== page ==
- About this Journal ·
- Aims and Scope ·
- Article Processing Charges ·
- Articles in Press ·
- Author Guidelines ·
- Bibliographic Information ·
- Citations to this Journal ·
- Contact Information ·
- Editorial Board ·
- Editorial Workflow ·
- Free eTOC Alerts ·
- Publication Ethics ·
- Reviewers Acknowledgment ·
- Submit a Manuscript ·
- Subscription Information ·
- Table of Contents
ISRN High Energy Physics
Volume 2012 (2012), Article ID 637950, 12 pages
The Higgs Boson: From the Lattice to LHC
1Sezione di Bari, INFN, 70126 Bari, Italy
2Physics Department, University of Bari, 70126 Bari, Italy
Received 27 August 2011; Accepted 17 October 2011
Academic Editors: C. A. de. S. Pires and A. Koshelev
Copyright © 2012 P. Cea and L. Cosmai. This is an open access article distributed under the Creative Commons Attribution License, which permits unrestricted use, distribution, and reproduction in any medium, provided the original work is properly cited.
We discuss the triviality and spontaneous symmetry breaking scenario where the Higgs boson without self-interaction coexists with spontaneous symmetry breaking. We argue that nonperturbative lattice investigations support this scenario. Moreover, from lattice simulations, we predict that the Higgs boson is rather heavy. We estimate the Higgs boson mass (stat) (syst) GeV and the Higgs total width GeV.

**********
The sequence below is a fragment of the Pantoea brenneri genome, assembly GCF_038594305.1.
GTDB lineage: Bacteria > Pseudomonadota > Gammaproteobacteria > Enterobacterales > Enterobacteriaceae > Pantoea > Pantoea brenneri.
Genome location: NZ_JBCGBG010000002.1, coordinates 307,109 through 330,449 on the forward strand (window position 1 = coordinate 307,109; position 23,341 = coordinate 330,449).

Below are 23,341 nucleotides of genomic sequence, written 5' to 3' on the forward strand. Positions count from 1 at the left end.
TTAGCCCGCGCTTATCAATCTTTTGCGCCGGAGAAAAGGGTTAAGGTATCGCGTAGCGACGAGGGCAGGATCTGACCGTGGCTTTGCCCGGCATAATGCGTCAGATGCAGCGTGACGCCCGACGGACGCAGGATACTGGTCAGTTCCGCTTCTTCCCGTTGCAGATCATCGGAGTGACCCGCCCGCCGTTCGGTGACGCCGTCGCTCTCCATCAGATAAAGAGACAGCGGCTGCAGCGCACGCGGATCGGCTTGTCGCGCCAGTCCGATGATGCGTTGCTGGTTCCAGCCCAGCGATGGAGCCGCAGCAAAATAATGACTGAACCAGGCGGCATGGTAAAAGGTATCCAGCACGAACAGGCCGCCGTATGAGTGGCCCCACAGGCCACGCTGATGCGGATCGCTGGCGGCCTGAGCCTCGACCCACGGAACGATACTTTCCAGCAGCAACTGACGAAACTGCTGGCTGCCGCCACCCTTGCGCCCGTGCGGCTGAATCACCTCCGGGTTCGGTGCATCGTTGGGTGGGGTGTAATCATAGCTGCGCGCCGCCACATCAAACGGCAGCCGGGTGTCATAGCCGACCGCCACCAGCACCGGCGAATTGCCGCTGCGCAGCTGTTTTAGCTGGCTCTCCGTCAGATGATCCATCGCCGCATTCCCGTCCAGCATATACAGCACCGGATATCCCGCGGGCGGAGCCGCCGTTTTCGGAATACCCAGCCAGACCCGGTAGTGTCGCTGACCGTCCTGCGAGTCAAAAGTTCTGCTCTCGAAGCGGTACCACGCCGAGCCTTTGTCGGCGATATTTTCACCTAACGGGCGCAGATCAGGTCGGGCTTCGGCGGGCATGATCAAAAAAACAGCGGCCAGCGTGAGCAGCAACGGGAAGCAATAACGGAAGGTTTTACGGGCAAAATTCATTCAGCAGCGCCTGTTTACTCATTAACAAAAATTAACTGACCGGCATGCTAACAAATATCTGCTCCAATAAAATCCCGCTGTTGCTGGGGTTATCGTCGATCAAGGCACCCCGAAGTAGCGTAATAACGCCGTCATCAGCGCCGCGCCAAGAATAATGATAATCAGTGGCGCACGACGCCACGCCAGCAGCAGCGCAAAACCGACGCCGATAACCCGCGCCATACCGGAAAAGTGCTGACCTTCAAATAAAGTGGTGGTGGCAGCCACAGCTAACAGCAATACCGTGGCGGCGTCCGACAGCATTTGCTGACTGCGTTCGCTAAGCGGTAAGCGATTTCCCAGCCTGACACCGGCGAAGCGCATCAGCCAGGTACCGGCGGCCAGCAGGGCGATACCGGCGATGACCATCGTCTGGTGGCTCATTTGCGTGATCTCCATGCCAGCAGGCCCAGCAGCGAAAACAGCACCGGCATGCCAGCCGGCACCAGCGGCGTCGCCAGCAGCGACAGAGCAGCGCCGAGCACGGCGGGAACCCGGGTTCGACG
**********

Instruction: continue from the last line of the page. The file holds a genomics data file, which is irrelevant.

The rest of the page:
A cornerstone of the Standard Model is the mechanism of spontaneous symmetry breaking that, as is well known, is mediated by the Higgs boson. Then, the discovery of the Higgs boson is the highest priority of the Large Hadron Collider (LHC) [1, 2].
Usually the spontaneous symmetry breaking in the Standard Model is implemented within the perturbation theory which leads to predict that the Higgs boson mass squared, , is proportional to , where is the known weak scale (246 GeV) and is the renormalized scalar self-coupling. However, it has been conjectured since long time  that self-interacting four dimensional scalar field theories are trivial, namely, when ( ultraviolet cutoff). Even though no rigorous proof of triviality exists, there exist several results which leave little doubt on the triviality conjecture [4–7]. As a consequence, within the perturbative approach, these theories represent just an effective description, valid only up to some cut-off scale , for without a cutoff, there would be no scalar self-interactions and without them no symmetry breaking. However, within the variational Gaussian approximation, it has been suggested in  that this conclusion could not be true. The point is that the Higgs condensate and its quantum fluctuations could undergo different rescalings when changing the ultraviolet cutoff. Therefore, the relation between and the physical is not the same as in perturbation theory. Indeed, according to this picture, one expects that the condensate rescales as in such a way to compensate the from . As a consequence, the ratio would be a cutoff-independent constant. In other words, one should have where is a cutoff-independent constant.